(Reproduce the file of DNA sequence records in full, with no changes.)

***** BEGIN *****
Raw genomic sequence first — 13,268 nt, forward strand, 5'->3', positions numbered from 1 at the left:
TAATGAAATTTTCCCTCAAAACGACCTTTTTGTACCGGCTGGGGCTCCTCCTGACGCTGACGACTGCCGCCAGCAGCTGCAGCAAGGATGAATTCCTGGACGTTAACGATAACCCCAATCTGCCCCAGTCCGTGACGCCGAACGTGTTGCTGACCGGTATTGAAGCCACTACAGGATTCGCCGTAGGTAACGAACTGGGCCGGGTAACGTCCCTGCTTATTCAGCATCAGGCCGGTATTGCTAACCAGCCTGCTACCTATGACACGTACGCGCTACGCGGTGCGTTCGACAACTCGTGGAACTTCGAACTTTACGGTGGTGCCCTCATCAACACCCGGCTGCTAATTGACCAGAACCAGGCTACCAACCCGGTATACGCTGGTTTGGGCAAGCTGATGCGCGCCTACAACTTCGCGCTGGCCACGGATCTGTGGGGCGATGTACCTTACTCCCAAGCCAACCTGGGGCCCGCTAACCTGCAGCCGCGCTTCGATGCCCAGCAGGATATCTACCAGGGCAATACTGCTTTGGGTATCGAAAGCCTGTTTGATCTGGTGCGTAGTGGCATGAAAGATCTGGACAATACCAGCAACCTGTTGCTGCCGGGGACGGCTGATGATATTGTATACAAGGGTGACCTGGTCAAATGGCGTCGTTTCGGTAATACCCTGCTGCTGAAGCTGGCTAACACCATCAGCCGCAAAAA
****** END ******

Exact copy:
Raw genomic sequence first — 13,268 nt, forward strand, 5'->3', positions numbered from 1 at the left:
TAATGAAATTTTCCCTCAAAACGACCTTTTTGTACCGGCTGGGGCTCCTCCTGACGCTGACGACTGCCGCCAGCAGCTGCAGCAAGGATGAATTCCTGGACGTTAACGATAACCCCAATCTGCCCCAGTCCGTGACGCCGAACGTGTTGCTGACCGGTATTGAAGCCACTACAGGATTCGCCGTAGGTAACGAACTGGGCCGGGTAACGTCCCTGCTTATTCAGCATCAGGCCGGTATTGCTAACCAGCCTGCTACCTATGACACGTACGCGCTACGCGGTGCGTTCGACAACTCGTGGAACTTCGAACTTTACGGTGGTGCCCTCATCAACACCCGGCTGCTAATTGACCAGAACCAGGCTACCAACCCGGTATACGCTGGTTTGGGCAAGCTGATGCGCGCCTACAACTTCGCGCTGGCCACGGATCTGTGGGGCGATGTACCTTACTCCCAAGCCAACCTGGGGCCCGCTAACCTGCAGCCGCGCTTCGATGCCCAGCAGGATATCTACCAGGGCAATACTGCTTTGGGTATCGAAAGCCTGTTTGATCTGGTGCGTAGTGGCATGAAAGATCTGGACAATACCAGCAACCTGTTGCTGCCGGGGACGGCTGATGATATTGTATACAAGGGTGACCTGGTCAAATGGCGTCGTTTCGGTAATACCCTGCTGCTGAAGCTGGCTAACACCATCAGCCGCAAAAA